Human salmonellosis is an infectious disease caused by bacteria of the genus Salmonella. Various studies indicate that this microorganism is very widespread among poultry livestock species (such as chickens and their derived products), as well as on the surface of other foods, such as meat, fruits and vegetables.
It is essential to differentiate between typhoid salmonellosis and its non-typhoid variant. The first is caused by the microorganism Salmonella typhi and is a typical disease of contaminated waters. On the other hand, non-typhoid salmonellosis is caused by the bacteria Salmonella bongori and Salmonella enterica Typhimurium.
These last two microorganisms are the ones that cause the clinical picture of diarrhea and other gastrointestinal symptoms. Due to its greater epidemiological interest, it will be in this variant that we will focus on. Here we tell you, then, what is salmonellosis and how to treat it.
About its distribution
The World Health Organization (WHO) warns us of the importance of foodborne diseases since it is estimated that one in 10 people at any given time are fighting them (550 million inhabitants on Earth per year). Also, it is estimated that these pathologies cause a loss of 33 million years of healthy life in the general population over time.
This portal also provides us with certain information regarding non-typhoid salmonellosis:
- Salmonella bacteria cause more than 1.35 million infections annually, of which 26,500 require patient hospitalization. 420 of all cases lead to death. All these figures are collected only in the United States.
- Salmonellosis outbreaks often attract the attention of the media, but around the globe, between 60% and 80% of cases are considered sporadic and isolated.
All these data show that, far from being a distant pathology in time and space, it is present in our society in a very usual way. Therefore, knowing it is essential to take preventive measures.
What is salmonellosis, and how to treat it?
The microorganisms that cause the pathology that concerns us today, as we have said previously, are bacteria of the genus Salmonella. These are facultative anaerobic pathogens (which can grow with or without the presence of oxygen), gram-negative, round in shape, belonging to the Enterobacteriaceae family.
Research shows that the Salmonella genus is made up of two species, of which S. enterica (serotype Typhimurium ) is the cause of most cases of clinical relevance.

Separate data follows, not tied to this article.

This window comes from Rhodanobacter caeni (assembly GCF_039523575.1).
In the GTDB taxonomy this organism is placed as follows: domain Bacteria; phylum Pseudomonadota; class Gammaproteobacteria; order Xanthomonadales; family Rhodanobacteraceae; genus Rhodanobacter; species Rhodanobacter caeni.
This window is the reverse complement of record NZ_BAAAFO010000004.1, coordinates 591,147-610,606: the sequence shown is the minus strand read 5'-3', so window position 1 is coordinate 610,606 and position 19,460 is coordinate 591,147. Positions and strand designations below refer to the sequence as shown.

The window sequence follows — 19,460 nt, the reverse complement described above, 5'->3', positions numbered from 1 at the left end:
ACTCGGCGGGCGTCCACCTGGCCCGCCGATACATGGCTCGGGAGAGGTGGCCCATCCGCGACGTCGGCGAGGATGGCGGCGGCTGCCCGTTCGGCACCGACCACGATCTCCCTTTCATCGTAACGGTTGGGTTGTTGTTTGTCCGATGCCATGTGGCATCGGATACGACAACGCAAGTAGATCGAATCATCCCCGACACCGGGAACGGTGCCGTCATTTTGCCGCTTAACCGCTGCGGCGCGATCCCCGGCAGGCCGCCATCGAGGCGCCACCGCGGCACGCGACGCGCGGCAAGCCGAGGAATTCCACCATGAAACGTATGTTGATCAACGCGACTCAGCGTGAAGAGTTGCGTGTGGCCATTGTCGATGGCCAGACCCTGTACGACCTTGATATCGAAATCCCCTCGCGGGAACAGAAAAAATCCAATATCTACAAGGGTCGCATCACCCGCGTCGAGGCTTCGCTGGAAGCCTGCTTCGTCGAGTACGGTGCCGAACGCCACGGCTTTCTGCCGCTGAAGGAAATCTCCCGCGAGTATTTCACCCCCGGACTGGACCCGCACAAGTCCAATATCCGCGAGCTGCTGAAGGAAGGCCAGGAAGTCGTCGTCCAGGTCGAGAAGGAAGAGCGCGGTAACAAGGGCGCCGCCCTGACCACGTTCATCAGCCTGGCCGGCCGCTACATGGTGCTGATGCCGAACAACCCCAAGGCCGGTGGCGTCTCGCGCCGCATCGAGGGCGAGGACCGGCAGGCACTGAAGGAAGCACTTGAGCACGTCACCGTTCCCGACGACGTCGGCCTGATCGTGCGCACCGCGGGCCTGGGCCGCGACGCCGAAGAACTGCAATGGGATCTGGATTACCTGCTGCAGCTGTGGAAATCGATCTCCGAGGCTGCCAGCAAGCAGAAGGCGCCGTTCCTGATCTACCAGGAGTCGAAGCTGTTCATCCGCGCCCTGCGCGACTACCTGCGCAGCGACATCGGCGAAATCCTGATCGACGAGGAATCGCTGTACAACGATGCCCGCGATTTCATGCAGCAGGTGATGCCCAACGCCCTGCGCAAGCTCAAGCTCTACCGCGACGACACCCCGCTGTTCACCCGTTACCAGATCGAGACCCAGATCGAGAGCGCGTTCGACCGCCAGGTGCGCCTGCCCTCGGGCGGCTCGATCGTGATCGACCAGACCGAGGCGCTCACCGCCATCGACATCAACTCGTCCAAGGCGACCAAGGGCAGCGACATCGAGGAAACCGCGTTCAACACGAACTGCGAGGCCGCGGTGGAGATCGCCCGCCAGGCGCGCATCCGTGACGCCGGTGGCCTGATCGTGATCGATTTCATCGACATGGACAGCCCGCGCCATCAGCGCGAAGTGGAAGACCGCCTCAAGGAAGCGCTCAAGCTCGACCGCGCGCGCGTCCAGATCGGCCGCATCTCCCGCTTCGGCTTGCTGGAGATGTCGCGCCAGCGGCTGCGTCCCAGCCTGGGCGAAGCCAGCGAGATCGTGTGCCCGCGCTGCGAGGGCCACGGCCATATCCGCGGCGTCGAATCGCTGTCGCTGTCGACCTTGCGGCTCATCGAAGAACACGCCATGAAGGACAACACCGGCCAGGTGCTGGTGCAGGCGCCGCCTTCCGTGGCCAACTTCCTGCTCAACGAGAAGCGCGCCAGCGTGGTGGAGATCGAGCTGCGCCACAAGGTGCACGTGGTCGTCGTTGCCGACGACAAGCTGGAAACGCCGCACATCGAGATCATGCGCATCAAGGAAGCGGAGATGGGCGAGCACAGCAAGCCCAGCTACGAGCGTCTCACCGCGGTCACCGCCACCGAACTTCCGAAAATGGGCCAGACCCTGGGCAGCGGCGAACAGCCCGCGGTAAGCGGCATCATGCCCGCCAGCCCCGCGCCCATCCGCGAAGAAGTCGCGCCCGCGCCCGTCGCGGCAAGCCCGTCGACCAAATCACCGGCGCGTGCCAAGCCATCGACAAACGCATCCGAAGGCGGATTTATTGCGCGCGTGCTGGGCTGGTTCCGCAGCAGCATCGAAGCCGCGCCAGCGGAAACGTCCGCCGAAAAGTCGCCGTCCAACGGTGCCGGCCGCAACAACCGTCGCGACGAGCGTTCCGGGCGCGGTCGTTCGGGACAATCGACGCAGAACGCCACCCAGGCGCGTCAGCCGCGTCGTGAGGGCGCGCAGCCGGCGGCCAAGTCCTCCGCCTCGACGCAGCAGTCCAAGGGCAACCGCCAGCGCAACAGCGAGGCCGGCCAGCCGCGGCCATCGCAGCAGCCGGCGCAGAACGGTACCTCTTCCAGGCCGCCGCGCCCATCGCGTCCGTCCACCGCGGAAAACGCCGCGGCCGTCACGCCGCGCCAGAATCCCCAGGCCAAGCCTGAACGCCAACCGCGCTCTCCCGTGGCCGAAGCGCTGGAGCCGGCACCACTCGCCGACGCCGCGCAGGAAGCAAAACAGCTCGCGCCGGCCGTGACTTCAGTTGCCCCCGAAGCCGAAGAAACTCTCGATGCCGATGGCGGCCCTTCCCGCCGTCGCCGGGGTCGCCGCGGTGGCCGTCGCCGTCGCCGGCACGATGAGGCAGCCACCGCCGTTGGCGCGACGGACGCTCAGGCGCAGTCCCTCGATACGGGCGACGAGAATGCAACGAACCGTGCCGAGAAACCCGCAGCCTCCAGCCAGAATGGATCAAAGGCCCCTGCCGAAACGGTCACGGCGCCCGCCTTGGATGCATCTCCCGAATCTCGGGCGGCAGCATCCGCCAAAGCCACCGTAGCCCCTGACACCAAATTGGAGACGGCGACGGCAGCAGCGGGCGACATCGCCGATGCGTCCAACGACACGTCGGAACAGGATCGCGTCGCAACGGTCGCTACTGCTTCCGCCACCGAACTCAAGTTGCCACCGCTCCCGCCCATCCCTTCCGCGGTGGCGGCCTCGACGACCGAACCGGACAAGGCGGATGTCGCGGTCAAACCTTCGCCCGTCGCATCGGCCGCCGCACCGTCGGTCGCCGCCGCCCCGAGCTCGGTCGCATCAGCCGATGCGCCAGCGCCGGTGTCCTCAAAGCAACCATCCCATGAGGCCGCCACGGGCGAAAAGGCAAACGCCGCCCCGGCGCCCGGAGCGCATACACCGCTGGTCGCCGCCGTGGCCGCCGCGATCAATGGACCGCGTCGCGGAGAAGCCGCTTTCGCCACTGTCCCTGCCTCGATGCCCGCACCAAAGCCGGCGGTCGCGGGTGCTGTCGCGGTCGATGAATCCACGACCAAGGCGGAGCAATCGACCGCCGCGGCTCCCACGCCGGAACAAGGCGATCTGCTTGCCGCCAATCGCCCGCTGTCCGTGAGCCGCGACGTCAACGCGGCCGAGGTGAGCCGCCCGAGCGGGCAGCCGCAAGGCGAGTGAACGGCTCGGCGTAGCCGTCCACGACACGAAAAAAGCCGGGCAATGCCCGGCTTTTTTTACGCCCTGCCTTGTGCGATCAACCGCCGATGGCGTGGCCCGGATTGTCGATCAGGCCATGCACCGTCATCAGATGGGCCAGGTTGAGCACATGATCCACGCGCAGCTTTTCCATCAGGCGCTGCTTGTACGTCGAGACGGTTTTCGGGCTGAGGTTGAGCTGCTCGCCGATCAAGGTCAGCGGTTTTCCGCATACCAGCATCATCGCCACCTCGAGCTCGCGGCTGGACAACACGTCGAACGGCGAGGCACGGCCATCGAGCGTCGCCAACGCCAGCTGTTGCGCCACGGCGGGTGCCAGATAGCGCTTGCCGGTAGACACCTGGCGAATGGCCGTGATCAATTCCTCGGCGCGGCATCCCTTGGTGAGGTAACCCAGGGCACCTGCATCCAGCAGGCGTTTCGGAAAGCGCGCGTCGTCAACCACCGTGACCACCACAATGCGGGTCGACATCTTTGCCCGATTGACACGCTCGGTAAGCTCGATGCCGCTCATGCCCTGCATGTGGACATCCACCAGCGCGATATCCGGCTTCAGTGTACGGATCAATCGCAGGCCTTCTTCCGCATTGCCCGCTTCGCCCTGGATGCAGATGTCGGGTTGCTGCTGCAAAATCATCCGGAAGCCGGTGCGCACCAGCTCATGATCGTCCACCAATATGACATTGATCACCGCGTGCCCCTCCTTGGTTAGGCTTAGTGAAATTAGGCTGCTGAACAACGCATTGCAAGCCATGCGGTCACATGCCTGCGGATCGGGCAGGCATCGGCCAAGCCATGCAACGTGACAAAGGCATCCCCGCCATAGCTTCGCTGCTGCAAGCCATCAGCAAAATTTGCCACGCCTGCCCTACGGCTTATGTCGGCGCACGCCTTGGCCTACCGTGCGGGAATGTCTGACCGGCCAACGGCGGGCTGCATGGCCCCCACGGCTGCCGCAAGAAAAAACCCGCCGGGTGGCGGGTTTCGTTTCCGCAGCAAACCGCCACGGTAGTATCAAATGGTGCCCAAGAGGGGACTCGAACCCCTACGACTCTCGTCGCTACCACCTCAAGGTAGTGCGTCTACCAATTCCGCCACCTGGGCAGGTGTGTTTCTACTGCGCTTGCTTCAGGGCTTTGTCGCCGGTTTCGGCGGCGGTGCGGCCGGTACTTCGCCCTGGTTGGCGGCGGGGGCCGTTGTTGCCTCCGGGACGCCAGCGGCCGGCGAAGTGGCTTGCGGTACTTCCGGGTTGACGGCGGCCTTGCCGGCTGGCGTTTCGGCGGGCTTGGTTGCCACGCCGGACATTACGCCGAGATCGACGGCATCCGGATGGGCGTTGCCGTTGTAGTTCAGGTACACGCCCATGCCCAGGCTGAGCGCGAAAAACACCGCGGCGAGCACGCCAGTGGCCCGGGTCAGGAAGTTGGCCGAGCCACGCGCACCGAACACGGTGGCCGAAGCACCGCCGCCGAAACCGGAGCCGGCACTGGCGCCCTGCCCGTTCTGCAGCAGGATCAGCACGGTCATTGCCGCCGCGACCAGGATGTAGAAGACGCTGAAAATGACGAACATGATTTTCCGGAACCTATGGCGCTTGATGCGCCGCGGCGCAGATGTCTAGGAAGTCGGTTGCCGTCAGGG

The Centers for Disease Control and Prevention (CDC) and WHO list the symptoms of non-typhoid salmonellosis. Some of the signs of infection of this microorganism are the following:
- Symptoms begin from 6 hours to 6 days after ingestion of material infected with the bacteria. The dose of injection of microorganisms to generate infection is estimated to be relatively large (between 100,000 and 1,000,000 microorganisms).
- The most common is the presence of diarrhea, which may contain blood, since these bacteria adhere to the intestinal mucosa and gastric epithelium, causing damage to them.
- Fevers, intestinal pain, cramps, and bloating are also experienced.
- Dehydration, with low urine output, dizziness and dry mouth, occurs from excessive vomiting or diarrhea.
Treatment of salmonellosis
Clinical bibliographic sources inform us that salmonellosis and campylobacteriosis are the zoonotic diseases (that is, of animal origin) with the highest prevalence and expansion in high-income countries. Therefore, it is necessary to have an adjusted treatment protocol for the most serious cases.
Most patients recover without specific treatment. A light diet and continuous hydration to replace the loss of fluids due to diarrhea should be more than enough measures to overcome the disease without major complications.
Even so, in severe cases, the administration of electrolytes (sodium, potassium and chloride ions) may be necessary due to an excessive loss. Antibiotics can also be administered in risk groups, but this approach is highly reserved, as it promotes the emergence of long-term resistant strains.
As we have already said, salmonellosis is a disease of a zoonotic nature. Studies show that, as they are intestinal bacteria, they are disposed of with the feces of contaminated animals or sick people and can colonize a large number of environments, including food surfaces and wastewater.
It is impossible to identify food infected with Salmonella because it smells and has a normal color. Therefore, the best prevention is to cook meals well and, if they are eaten raw (such as fruits and vegetables), disinfect them thoroughly before consumption, especially if you are travelling in an environment with known cases.
In the situation of farmers and people in the agricultural sector, it is essential to follow a series of protocols for checking the bacteria in livestock and birds. Also, continuous cleaning of the hands and instrumentation of the person in charge of handling the animals and their products is required.
Salmonellosis: what to remember?
As we have been able to see in these lines, we are facing a zoonotic pathology caused by a bacterium. This disease, unfortunately, is widespread throughout the globe, especially in regions with low sanitation and extensive contact with livestock animal species.
For all these reasons, it is essential to exercise extreme caution when consuming food in exotic regions and to travel during the summer. After all, no one wants their vacation to be ruined by an intense bout of diarrhea.